However You Vote, Please Be Sure To
“If you don’t vote,” goes the old saying, “don’t gripe.”
In a typical primary election, even during a presidential year like this one, hordes of registered voters in our state don’t bother to cast their ballots, though they may reserve the right to gripe later about the results.
Much of the traditional primary apathy can be traced to one factor: North Carolina schedules its primary so late in the season as to render the presidential vote meaningless.
This time around, Republican voters can go through the motions of choosing among Newt Gingrich, Ron Paul, Mitt Romney, Rick Santorum or No Preference. But for better or worse, the fact is that results in other electoral battlegrounds have already effectively determined the nominee: Romney. The pickings are even slimmer on the Democratic side: It’s Barack Obama or nobody. Those trains have left the station.
But never mind the seeming presidential pointlessness at the top of the ballot. There are still plenty of important reasons from there on down to make sure you participate in the small-“d” democratic process — assuming you haven’t already taken advantage of the early-voting option.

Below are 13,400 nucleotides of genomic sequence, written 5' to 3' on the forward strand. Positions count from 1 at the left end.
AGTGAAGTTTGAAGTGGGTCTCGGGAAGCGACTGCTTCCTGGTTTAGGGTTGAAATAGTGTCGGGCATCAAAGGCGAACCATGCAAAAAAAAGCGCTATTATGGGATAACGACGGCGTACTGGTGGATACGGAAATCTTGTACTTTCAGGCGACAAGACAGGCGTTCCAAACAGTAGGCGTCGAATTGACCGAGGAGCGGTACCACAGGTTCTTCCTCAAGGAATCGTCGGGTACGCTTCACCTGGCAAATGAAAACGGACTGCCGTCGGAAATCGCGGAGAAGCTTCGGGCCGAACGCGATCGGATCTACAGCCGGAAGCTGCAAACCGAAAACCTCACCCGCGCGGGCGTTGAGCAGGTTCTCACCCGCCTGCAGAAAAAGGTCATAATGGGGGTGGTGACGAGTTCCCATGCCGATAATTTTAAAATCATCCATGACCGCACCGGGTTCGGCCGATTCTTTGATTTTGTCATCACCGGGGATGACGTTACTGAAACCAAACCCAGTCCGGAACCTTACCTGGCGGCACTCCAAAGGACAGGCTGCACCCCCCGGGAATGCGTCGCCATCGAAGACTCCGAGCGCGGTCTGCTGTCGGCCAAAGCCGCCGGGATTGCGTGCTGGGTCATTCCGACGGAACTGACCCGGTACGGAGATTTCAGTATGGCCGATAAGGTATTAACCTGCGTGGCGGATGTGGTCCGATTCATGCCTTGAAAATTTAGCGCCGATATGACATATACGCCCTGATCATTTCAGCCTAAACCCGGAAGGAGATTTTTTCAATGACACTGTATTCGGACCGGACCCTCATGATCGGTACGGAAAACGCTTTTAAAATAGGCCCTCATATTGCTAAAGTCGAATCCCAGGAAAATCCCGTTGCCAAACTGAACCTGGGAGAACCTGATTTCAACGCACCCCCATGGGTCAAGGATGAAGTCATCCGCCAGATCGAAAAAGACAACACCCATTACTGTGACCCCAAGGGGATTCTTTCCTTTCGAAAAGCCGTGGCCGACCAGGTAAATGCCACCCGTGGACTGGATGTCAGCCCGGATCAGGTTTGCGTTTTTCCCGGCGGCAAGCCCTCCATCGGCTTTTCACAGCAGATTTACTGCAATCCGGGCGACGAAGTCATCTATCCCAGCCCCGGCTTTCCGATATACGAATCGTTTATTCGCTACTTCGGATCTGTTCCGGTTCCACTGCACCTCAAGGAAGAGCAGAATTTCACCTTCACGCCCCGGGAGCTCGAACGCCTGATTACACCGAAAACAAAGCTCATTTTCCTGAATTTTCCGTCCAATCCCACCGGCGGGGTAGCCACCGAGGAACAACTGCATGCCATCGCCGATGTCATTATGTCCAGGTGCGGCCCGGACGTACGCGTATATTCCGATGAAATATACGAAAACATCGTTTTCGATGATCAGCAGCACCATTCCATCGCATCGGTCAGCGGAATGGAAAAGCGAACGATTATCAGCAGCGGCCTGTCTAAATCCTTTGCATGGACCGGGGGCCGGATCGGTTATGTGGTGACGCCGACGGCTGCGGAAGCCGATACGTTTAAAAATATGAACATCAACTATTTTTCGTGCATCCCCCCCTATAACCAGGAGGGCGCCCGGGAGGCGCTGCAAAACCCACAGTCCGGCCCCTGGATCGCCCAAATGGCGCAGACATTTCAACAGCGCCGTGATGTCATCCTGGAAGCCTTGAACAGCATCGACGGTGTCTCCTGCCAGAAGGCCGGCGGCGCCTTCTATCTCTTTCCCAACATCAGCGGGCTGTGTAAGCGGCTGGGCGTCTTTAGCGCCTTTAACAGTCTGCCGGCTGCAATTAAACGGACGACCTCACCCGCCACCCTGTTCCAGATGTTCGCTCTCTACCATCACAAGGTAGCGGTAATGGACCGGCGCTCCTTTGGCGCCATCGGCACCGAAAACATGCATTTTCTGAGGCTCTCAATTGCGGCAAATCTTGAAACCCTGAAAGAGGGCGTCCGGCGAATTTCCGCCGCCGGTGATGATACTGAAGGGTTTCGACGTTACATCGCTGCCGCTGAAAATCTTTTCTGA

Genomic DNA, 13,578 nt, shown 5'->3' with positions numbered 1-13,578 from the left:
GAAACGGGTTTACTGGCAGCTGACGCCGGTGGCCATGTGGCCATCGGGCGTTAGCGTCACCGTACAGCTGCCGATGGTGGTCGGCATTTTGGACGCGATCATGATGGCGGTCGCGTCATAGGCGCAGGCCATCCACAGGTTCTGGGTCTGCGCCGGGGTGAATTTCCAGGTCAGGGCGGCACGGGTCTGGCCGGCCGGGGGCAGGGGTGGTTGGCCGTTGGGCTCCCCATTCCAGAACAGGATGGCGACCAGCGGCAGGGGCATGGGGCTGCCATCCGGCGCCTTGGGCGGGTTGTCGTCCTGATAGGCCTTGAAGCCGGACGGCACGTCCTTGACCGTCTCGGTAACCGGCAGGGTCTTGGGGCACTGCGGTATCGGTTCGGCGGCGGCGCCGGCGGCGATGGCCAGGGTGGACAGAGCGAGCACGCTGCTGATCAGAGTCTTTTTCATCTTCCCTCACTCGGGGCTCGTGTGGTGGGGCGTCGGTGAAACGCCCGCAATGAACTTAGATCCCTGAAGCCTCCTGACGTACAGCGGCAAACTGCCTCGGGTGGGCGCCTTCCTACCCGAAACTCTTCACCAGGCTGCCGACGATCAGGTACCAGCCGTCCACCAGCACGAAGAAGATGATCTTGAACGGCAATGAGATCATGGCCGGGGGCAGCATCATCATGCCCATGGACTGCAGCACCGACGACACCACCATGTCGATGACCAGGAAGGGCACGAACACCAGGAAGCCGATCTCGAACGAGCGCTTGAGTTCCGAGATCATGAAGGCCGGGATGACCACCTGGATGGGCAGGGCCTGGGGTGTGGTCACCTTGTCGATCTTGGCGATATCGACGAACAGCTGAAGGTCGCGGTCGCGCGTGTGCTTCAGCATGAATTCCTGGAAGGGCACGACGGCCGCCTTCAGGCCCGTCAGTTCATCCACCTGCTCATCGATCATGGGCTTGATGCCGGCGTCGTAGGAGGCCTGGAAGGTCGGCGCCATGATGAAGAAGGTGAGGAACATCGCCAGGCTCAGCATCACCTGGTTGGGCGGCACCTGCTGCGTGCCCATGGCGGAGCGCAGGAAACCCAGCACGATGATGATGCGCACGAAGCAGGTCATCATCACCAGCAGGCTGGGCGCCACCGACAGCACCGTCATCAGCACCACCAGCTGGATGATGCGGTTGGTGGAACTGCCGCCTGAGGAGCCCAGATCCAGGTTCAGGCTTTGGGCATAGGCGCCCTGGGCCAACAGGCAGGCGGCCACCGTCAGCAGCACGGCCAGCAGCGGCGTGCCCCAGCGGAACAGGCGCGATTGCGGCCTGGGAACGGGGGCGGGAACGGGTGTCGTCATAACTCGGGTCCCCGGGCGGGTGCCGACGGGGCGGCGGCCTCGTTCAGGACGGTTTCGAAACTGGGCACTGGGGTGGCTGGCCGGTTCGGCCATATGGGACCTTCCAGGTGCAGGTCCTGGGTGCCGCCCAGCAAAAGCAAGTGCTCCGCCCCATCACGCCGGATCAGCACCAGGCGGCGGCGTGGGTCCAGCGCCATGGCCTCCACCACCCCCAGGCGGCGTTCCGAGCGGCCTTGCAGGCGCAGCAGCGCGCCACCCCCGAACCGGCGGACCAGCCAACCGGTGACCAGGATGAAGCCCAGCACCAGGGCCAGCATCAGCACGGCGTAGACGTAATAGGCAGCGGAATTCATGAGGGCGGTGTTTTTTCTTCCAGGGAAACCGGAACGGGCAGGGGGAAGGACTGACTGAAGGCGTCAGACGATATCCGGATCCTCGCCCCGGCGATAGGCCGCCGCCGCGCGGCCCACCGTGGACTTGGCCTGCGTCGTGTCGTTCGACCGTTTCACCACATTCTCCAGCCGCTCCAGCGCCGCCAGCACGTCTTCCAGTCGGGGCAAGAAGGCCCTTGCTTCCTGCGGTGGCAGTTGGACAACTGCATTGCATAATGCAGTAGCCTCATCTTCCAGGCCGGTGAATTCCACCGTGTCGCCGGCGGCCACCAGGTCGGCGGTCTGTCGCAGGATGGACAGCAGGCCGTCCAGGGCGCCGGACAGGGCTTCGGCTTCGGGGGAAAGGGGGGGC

The question likely to produce a big spike in Tuesday’s turnout comes not at the top of the ballot but at its very bottom. It reads like this: “Constitutional amendment to provide that marriage between one man and one woman is the only domestic legal union that shall be valid or recognized in this state.”
You may wonder why that decision is even being sought at this particular time. Pilot reader Richard Siege did, emailing this question to us early Friday: “Why has such an important issue as the ‘Marriage Amendment’ been placed on the ballot in the primary election instead of its proper place, the general election?”
Good question. Republican sponsors say they just want to get the question out there as soon as possible. Democrats charge that the timing is an effort to drive up the margin of “for” votes, since there are more contested races on the Republican ballot than on the Democratic one, assuring a higher turnout of GOP voters.
In any case, it is important that voters not be confused by the wording of the question, as at least a few seem to have been here and there. In effect, voting “for” the amendment means voting against state recognition of gay marriages or domestic unions. Voting “against” the amendment means the voter does not think the state constitution should be modified by adding this definition of what constitutes officially valid marriages or domestic unions.
However you choose to vote on these or other questions, the important thing is that you vote.
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